The Gate opened in the US on May 15, 1987. In ranked second in its opening weekend and grossed $4.3 million. It grossed a total of $13.5 million by the end of its run.[3] Lionsgate released a special edition DVD on October 6, 2009, with audio commentary from the director and interviews.[5] They later released a Blu-ray version via their label Vestron Video on February 28, 2016. It includes commentary from the filmmakers and several featurettes.[6]

Reception[edit]

Film review aggregator Rotten Tomatoes reports an approval rating of 43% based on seven reviews and a rating average of 5.1/10.[7] Michael Wilmington of the Los Angeles Times, in comparing it to the works of Steven Spielberg and Stephen King, wrote, "whatever minor triumphs it dredges up, is too hopelessly copycat".[8] In rating it 3/5 stars, TV Guide called it a "surprisingly effective" and refreshingly uncynical horror film that may be too wimpy for some horror fans.[2] Commenting on the film's dreamlike plot, Time Out said it could have been a cult film had the filmmakers abandoned their attempts to tie together the bizarre elements.[9] In a retrospective review, Odie Henderson of Slant Magazine wrote, "If you can get in touch with your inner 12-year-old, The Gate is a pleasant diversion." Henderson identifies family values as a core theme, though it is subtle enough not to be preachy.[10] Reviewing the DVD for Dread Central, Paul Nicholasi rated it 4.5/5 stars and called it "a MUST HAVE movie for all horror fans" that they can show their kids to introduce them to horror films.[11]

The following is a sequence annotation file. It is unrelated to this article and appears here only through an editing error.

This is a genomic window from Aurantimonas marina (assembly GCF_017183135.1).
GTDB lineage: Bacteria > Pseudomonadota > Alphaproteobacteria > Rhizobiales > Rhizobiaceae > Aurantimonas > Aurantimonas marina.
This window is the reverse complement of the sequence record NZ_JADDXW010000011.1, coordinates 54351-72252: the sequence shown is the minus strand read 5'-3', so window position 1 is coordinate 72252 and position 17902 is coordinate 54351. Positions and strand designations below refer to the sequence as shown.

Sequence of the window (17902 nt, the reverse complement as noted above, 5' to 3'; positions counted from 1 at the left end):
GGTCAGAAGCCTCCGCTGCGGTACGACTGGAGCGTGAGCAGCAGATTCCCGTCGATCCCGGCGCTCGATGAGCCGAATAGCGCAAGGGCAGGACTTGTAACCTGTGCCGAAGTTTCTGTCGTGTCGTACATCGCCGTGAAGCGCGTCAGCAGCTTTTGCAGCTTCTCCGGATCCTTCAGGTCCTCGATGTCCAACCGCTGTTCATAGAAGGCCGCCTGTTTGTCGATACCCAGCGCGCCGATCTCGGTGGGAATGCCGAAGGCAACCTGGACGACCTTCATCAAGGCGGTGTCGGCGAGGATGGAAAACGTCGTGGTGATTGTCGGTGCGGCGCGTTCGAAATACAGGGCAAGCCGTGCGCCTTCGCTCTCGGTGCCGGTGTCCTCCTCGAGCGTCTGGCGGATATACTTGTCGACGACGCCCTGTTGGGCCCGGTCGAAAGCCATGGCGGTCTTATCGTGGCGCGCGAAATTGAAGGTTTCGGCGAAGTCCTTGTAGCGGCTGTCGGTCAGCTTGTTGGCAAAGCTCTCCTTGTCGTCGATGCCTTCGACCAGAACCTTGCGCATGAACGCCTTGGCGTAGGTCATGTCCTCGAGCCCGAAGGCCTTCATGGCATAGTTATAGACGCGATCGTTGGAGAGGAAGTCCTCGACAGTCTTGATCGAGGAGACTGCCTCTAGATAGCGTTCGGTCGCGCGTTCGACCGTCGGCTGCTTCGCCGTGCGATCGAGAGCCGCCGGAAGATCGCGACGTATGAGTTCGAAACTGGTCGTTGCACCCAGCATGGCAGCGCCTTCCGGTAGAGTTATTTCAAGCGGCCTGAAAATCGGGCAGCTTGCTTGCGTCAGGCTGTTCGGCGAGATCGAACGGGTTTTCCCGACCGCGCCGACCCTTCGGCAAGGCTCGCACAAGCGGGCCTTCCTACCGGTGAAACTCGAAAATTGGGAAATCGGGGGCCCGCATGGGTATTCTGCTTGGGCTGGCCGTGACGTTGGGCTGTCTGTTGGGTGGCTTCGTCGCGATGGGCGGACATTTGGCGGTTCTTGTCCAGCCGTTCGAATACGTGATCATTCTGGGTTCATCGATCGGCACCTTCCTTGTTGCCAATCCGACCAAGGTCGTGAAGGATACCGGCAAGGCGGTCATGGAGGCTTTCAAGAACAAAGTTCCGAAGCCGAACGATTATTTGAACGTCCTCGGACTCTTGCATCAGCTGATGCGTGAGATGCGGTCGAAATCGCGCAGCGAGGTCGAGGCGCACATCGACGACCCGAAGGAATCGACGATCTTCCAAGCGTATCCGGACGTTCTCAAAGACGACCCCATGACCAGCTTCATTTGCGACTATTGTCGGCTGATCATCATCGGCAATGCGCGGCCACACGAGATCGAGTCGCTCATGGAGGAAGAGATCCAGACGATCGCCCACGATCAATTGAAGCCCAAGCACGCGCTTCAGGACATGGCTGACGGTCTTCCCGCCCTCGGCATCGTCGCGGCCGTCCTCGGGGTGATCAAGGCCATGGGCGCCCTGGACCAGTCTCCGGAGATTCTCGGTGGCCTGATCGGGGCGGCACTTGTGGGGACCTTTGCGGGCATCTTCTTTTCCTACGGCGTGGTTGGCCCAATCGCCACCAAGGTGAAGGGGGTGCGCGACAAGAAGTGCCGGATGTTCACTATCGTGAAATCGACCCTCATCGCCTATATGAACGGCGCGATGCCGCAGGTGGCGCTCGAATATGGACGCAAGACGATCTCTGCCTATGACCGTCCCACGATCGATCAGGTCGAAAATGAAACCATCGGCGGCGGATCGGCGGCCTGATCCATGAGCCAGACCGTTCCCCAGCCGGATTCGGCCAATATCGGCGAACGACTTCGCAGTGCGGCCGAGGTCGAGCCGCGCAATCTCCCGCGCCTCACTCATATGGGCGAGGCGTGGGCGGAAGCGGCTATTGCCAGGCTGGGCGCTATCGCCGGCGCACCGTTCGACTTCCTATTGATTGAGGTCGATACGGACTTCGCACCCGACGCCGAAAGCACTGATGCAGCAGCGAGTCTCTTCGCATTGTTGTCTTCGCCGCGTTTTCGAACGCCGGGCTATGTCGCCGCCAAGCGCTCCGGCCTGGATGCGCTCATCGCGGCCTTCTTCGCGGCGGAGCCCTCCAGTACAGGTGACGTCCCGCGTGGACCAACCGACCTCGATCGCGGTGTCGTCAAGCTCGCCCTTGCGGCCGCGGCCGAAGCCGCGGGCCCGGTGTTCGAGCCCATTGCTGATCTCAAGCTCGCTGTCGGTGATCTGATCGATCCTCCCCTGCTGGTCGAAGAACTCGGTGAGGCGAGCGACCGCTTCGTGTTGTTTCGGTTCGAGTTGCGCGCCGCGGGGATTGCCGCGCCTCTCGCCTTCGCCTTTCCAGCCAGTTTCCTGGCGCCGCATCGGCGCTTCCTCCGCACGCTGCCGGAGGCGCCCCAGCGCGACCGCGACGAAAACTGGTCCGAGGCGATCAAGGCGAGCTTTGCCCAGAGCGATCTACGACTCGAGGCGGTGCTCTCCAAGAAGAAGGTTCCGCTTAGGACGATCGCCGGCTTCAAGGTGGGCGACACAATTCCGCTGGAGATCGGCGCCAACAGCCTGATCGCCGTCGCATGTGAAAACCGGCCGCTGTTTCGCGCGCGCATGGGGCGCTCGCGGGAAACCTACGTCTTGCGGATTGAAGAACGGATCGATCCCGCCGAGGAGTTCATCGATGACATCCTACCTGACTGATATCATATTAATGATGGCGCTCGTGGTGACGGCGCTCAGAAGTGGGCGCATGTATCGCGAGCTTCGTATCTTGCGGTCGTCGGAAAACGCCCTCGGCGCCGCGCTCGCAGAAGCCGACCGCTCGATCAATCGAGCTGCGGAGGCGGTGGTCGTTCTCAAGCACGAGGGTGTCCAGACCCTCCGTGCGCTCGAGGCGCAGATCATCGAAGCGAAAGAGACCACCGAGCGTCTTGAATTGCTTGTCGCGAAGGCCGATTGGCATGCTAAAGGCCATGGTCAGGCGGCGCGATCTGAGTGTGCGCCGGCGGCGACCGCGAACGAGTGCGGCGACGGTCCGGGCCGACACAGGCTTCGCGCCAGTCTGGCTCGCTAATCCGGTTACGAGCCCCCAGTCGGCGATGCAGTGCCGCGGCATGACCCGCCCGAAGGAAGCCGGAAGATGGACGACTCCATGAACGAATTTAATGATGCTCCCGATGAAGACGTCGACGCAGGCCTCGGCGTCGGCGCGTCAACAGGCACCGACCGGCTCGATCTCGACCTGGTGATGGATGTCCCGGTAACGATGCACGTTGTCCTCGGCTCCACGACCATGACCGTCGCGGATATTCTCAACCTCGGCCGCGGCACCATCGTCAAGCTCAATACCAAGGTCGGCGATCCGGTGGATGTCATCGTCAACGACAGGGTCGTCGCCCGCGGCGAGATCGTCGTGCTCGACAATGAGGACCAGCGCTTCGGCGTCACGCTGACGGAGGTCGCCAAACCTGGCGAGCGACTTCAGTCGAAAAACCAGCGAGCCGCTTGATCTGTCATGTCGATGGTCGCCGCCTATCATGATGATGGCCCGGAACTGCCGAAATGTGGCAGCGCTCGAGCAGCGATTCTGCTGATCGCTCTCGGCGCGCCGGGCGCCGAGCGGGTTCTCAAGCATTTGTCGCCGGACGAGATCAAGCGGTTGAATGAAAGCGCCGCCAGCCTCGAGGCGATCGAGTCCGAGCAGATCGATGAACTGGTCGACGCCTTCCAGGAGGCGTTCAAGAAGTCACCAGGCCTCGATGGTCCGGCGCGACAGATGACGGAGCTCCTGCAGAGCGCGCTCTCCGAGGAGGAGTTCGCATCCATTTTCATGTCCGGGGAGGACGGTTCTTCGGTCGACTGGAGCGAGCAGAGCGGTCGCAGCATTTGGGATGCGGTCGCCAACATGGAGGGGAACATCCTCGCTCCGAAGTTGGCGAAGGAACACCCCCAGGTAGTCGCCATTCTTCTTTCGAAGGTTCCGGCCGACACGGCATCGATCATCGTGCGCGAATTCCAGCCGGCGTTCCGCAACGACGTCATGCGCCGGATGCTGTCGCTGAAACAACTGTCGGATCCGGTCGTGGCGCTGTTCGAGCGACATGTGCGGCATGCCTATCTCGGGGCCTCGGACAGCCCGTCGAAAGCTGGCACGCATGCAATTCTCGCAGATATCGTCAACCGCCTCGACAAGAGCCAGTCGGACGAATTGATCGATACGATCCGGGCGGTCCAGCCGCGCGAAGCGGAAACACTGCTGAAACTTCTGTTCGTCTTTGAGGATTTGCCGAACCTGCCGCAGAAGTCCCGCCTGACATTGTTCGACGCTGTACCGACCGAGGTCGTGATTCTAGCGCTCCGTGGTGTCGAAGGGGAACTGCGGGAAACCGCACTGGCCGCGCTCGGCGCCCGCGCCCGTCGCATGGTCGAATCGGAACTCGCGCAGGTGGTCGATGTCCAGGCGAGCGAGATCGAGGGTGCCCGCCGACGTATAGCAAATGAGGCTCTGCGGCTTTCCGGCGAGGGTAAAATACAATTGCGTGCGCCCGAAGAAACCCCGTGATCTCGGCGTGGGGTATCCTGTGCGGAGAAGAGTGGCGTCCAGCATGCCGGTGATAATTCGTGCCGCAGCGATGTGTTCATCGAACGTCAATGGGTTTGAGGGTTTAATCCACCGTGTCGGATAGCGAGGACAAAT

References[edit]

  1. ^ a b c d e "The Gate". American Film Institute. Retrieved April 19, 2017. 
  2. ^ a b "The Gate". TV Guide. Retrieved 2017-04-19. 
  3. ^ a b Box Office Information for The Gate. Box Office Mojo. Retrieved March 3, 2013.
  4. ^ "Remaking The Gate – Interview Alex Winter". screen/read. Archived from the original on 9 September 2010. Retrieved 12 August 2010. 
  5. ^ Barton, Steve (2009-07-16). "The Gate: Monstrous Special Edition Coming!". Dread Central. Retrieved 2017-04-19. 
  6. ^ Barton, Steve (2016-12-19). "Vestron Video Opens The Gate on Blu-ray!". Dread Central. Retrieved 2017-04-19. 
  7. ^ "The Gate (1987) - Rotten Tomatoes". Rotten Tomatoes.com. Rotten Tomatoes. Retrieved 5 July 2016. 
  8. ^ Wilmington, Michael (1987-05-19). "Movie Review : Bevy Of Beasties Run Wild In 'Gate'". Los Angeles Times. Retrieved 2017-04-19. 
  9. ^ "The Gate". Time Out. Retrieved 2017-04-19. 
  10. ^ Henderson, Odie (2012-08-25). "Summer of '87: The Gate: Dorff's Demon-strations". Slant Magazine. Retrieved 2017-04-19. 
  11. ^ Nicholasi, Paul (2009-10-12). "Gate, The (DVD)". Dread Central. Retrieved 2017-04-19. 

External links[edit]